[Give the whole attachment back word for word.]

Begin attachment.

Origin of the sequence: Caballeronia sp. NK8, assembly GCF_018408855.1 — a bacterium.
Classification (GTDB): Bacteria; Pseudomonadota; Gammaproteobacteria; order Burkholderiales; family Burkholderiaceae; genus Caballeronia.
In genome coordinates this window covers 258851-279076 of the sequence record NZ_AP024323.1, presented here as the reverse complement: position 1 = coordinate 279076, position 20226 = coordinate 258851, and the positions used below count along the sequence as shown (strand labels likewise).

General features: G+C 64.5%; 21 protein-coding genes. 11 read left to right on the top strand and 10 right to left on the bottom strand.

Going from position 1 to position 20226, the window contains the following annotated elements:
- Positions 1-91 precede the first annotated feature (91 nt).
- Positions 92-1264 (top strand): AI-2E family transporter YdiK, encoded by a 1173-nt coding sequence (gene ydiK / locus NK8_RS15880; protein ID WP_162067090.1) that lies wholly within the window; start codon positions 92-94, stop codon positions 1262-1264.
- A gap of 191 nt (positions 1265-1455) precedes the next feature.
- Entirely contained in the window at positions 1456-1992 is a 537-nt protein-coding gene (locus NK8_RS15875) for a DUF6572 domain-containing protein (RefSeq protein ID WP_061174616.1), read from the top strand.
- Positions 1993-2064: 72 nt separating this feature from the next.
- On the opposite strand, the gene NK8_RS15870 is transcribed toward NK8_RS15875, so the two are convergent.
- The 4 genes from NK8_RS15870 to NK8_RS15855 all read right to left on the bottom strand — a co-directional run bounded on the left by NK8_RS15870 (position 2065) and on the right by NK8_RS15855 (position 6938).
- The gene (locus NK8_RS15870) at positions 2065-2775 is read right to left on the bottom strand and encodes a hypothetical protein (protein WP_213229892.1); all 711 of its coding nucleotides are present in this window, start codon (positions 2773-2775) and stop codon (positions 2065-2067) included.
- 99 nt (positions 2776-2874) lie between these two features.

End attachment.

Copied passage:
Origin of the sequence: Caballeronia sp. NK8, assembly GCF_018408855.1 — a bacterium.
Classification (GTDB): Bacteria; Pseudomonadota; Gammaproteobacteria; order Burkholderiales; family Burkholderiaceae; genus Caballeronia.
In genome coordinates this window covers 258851-279076 of the sequence record NZ_AP024323.1, presented here as the reverse complement: position 1 = coordinate 279076, position 20226 = coordinate 258851, and the positions used below count along the sequence as shown (strand labels likewise).

General features: G+C 64.5%; 21 protein-coding genes. 11 read left to right on the top strand and 10 right to left on the bottom strand.

Going from position 1 to position 20226, the window contains the following annotated elements:
- Positions 1-91 precede the first annotated feature (91 nt).
- Positions 92-1264 (top strand): AI-2E family transporter YdiK, encoded by a 1173-nt coding sequence (gene ydiK / locus NK8_RS15880; protein ID WP_162067090.1) that lies wholly within the window; start codon positions 92-94, stop codon positions 1262-1264.
- A gap of 191 nt (positions 1265-1455) precedes the next feature.
- Entirely contained in the window at positions 1456-1992 is a 537-nt protein-coding gene (locus NK8_RS15875) for a DUF6572 domain-containing protein (RefSeq protein ID WP_061174616.1), read from the top strand.
- Positions 1993-2064: 72 nt separating this feature from the next.
- On the opposite strand, the gene NK8_RS15870 is transcribed toward NK8_RS15875, so the two are convergent.
- The 4 genes from NK8_RS15870 to NK8_RS15855 all read right to left on the bottom strand — a co-directional run bounded on the left by NK8_RS15870 (position 2065) and on the right by NK8_RS15855 (position 6938).
- The gene (locus NK8_RS15870) at positions 2065-2775 is read right to left on the bottom strand and encodes a hypothetical protein (protein WP_213229892.1); all 711 of its coding nucleotides are present in this window, start codon (positions 2773-2775) and stop codon (positions 2065-2067) included.
- 99 nt (positions 2776-2874) lie between these two features.